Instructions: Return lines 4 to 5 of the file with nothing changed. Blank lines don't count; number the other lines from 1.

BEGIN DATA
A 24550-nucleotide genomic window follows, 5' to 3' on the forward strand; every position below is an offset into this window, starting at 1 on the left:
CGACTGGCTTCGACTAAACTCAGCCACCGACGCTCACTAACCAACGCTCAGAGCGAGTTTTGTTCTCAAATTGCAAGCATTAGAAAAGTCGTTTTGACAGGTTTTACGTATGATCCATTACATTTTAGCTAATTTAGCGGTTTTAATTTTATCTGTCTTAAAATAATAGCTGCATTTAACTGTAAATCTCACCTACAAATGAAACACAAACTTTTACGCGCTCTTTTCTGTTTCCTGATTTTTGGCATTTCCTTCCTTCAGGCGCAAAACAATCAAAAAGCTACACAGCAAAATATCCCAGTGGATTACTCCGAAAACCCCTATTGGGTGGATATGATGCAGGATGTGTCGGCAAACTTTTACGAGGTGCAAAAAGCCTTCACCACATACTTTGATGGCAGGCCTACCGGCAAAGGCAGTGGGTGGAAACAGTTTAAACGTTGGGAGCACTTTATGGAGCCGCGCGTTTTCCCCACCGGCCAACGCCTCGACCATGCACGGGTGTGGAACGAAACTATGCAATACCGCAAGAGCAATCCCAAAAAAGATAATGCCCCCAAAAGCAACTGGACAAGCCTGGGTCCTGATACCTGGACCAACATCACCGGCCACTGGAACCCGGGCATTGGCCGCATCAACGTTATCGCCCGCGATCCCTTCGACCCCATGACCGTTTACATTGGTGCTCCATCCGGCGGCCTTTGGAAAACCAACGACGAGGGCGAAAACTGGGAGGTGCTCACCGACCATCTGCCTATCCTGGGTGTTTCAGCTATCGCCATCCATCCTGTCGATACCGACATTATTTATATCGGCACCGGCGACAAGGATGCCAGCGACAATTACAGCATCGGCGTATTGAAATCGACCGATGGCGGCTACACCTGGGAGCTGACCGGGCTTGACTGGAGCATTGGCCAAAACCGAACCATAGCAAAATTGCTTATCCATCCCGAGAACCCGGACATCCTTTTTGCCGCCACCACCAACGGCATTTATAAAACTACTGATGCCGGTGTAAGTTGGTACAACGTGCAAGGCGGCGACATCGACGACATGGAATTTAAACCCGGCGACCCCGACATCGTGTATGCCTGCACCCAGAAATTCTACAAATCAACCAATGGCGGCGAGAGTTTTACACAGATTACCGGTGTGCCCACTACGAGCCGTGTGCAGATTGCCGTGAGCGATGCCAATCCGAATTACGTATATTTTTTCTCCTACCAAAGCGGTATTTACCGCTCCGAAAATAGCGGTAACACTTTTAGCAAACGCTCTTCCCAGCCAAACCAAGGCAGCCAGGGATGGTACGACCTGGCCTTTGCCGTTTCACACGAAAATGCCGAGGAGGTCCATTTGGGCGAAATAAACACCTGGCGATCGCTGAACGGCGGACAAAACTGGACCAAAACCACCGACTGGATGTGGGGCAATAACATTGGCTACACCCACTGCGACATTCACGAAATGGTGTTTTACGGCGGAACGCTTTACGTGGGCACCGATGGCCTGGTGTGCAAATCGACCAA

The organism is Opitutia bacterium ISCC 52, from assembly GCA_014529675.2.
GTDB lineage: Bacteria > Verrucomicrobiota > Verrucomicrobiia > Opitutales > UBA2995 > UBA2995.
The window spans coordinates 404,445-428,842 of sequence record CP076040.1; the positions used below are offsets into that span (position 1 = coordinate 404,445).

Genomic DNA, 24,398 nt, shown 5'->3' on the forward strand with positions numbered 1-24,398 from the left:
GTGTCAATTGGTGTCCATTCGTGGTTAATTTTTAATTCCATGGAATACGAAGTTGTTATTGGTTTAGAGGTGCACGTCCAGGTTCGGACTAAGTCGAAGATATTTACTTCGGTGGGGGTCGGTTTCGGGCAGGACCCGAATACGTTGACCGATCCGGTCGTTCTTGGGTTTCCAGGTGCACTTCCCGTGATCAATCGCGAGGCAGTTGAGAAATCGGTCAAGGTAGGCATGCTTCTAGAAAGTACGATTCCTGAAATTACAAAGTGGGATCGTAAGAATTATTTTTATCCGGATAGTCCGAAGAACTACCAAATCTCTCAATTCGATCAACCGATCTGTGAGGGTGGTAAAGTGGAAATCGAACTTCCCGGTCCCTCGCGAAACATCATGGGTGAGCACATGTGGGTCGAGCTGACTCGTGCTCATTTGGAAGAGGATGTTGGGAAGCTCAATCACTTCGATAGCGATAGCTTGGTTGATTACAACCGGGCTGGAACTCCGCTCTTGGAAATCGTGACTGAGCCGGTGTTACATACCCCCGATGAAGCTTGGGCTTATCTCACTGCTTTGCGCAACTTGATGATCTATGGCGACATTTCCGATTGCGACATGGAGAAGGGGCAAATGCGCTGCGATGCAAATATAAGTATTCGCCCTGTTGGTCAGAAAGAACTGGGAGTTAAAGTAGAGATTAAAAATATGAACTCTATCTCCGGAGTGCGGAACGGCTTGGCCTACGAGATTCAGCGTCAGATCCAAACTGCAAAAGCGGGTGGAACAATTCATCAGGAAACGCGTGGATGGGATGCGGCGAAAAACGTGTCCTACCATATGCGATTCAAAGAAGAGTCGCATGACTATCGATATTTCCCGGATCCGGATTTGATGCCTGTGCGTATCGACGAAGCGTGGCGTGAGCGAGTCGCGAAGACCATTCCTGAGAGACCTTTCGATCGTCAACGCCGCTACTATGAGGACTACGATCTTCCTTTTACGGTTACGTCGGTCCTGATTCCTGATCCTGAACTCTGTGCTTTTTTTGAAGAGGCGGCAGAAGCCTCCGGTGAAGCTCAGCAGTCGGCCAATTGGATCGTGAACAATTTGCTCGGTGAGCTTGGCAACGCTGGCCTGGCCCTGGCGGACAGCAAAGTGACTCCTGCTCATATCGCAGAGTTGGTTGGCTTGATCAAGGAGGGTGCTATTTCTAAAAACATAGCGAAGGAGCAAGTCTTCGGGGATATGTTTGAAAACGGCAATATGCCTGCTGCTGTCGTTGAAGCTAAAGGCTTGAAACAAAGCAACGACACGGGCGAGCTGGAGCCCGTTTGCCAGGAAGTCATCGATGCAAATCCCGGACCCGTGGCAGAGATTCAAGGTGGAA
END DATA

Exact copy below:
GTDB lineage: Bacteria > Verrucomicrobiota > Verrucomicrobiia > Opitutales > UBA2995 > UBA2995.
The window spans coordinates 404,445-428,842 of sequence record CP076040.1; the positions used below are offsets into that span (position 1 = coordinate 404,445).